Optimally, if you’re buying local organic produce, you’re doing a great job eating right. Most think that they’re saving themselves by buying organic and saving the environment and boosting the local economy by buying local, and while this is true, this isn’t the entirety of the situation. It’s important to distinguish that the order of priority in consuming foods should be as followed:
- Wild – difficult to find, but the best choice due to lack of cultivation and higher antioxidant levels.
- Local Organic – superior choice for taste, nutritional value, and safety.
- Local Conventional – superior to remote organic due to freshness and ideal picking time.
- Remote Organic – below local conventional because of compromised nutritional value from premature picking.
- Remote Conventional – try to avoid due to diminished nutritional value and pesticide risk.
- Genetically Modified – don’t even think about it!
Optimally, everyone should growing their own wild sources of produce and buying local organic, but it can be a tall order for some due to availability or price. When faced with the decision to buy local or organic produce, opt for the local. Many experts advocate conventionally grown local produce over organic produce grown remotely. Because local produce doesn’t have a long travel time to get to the consumer, the consumer receives a fresher product, not only tasting better, but also in its nutritional prime. Organic foods from distant lands are less tasty and nutritious because of their premature picking and long transit time to market. Remote organic produce must be picked prematurely so that the time it takes to reach the customer, it is closer to its prime. Not only that, but when you take into consideration the environmental impact, having the produce shipped from afar is bad.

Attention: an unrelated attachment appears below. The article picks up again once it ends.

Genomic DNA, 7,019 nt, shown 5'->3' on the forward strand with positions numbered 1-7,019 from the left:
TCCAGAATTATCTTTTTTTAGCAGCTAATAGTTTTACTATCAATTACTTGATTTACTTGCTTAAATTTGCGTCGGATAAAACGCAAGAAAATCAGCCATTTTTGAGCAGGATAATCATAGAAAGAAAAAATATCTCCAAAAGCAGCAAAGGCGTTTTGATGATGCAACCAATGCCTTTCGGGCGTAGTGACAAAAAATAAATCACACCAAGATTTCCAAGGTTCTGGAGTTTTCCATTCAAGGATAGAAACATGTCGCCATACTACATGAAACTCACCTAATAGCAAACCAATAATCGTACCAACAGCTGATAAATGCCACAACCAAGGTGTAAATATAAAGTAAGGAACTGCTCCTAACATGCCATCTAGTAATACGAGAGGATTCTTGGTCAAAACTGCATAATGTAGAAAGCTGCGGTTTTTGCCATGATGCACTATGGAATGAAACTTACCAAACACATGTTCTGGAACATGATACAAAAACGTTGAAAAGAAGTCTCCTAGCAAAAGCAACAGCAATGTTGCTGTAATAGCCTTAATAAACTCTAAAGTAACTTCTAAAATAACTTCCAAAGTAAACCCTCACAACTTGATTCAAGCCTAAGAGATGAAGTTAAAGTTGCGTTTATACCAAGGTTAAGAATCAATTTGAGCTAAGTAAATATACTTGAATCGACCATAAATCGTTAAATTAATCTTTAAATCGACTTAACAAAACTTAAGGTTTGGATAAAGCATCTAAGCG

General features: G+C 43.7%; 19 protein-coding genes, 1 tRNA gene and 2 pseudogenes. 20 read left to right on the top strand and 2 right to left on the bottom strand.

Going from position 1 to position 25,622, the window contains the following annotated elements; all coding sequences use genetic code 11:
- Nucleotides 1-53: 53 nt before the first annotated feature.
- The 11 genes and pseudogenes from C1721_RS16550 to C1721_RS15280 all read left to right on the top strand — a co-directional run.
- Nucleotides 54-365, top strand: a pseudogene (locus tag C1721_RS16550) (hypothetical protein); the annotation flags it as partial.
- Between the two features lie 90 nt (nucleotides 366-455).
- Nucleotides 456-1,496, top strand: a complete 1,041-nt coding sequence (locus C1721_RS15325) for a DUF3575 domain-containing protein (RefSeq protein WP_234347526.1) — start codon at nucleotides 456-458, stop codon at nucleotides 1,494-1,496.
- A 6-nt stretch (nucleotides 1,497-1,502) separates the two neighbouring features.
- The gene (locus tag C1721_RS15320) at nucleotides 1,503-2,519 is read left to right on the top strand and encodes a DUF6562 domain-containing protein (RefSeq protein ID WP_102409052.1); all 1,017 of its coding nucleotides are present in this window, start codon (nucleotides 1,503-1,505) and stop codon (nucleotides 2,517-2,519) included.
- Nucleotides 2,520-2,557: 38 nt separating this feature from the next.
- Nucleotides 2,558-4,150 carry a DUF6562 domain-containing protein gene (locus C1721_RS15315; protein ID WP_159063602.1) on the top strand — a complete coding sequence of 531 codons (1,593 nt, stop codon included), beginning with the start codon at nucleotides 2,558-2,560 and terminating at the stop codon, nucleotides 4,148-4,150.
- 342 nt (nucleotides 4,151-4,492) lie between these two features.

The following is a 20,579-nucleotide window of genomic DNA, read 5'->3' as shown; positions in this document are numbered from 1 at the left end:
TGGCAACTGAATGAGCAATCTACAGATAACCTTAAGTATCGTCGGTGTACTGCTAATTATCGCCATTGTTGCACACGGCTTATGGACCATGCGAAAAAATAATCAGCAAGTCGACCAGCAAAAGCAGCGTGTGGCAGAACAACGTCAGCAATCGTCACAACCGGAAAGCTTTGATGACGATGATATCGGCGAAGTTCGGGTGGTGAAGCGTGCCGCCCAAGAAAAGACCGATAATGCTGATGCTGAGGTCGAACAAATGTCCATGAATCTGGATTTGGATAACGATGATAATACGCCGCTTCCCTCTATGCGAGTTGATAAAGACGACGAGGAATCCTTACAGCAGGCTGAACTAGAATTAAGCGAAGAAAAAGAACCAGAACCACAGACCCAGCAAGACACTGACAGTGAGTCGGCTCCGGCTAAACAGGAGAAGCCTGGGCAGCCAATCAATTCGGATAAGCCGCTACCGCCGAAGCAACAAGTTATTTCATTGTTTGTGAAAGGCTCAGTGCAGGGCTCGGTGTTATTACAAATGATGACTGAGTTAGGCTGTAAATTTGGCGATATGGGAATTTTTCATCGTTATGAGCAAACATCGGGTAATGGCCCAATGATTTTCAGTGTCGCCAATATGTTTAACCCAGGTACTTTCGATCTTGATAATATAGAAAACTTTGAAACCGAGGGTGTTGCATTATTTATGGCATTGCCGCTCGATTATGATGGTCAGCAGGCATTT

But what about the pesticides from local conventional produce? Local farmers are less likely to use offensive growing methods like the larger commercial operations. Since they aren’t producing the enormous quantities that the commercial sources are, you can be nearly certain that your local produce is of a higher grade. There is more attention given to each crop as opposed to the mass of crops. Because there isn’t such a large mass, the need for enormous amounts of pesticides decrease. Again, local organic would be the best option giving you ideal picking time and no pesticides, but most of the time local conventional produce will have considerably less pesticide and higher nutritional value. For a list on which foods contain more pesticides and which contain less, check out Foods you should and shouldn’t be eating organic.
Also, remember the difference between different organic labels- you may not be getting what you think you are. The USDA has identified three categories for labeling organic products:
100% Organic: Made with 100% organic ingredients
Organic: Made with at least 95% organic ingredients
Made With Organic Ingredients: Made with a minimum of 70% organic ingredients with strict restrictions on the remaining 30% including no GMOs (genetically modified organisms)
Products with less than 70% organic ingredients may list organically produced ingredients on the side panel of the package, but may not make any organic claims on the front of the package.
- Mark’s Daily Apple
—– If you enjoyed this article, please be sure to subscribe to my weekly mailing list by clicking the Subscribe button at the top of the article and be sure to become a fan of Arturo’s Diet and Exercise Forum on Facebook- Your FREE online personal trainer/fitness consultant.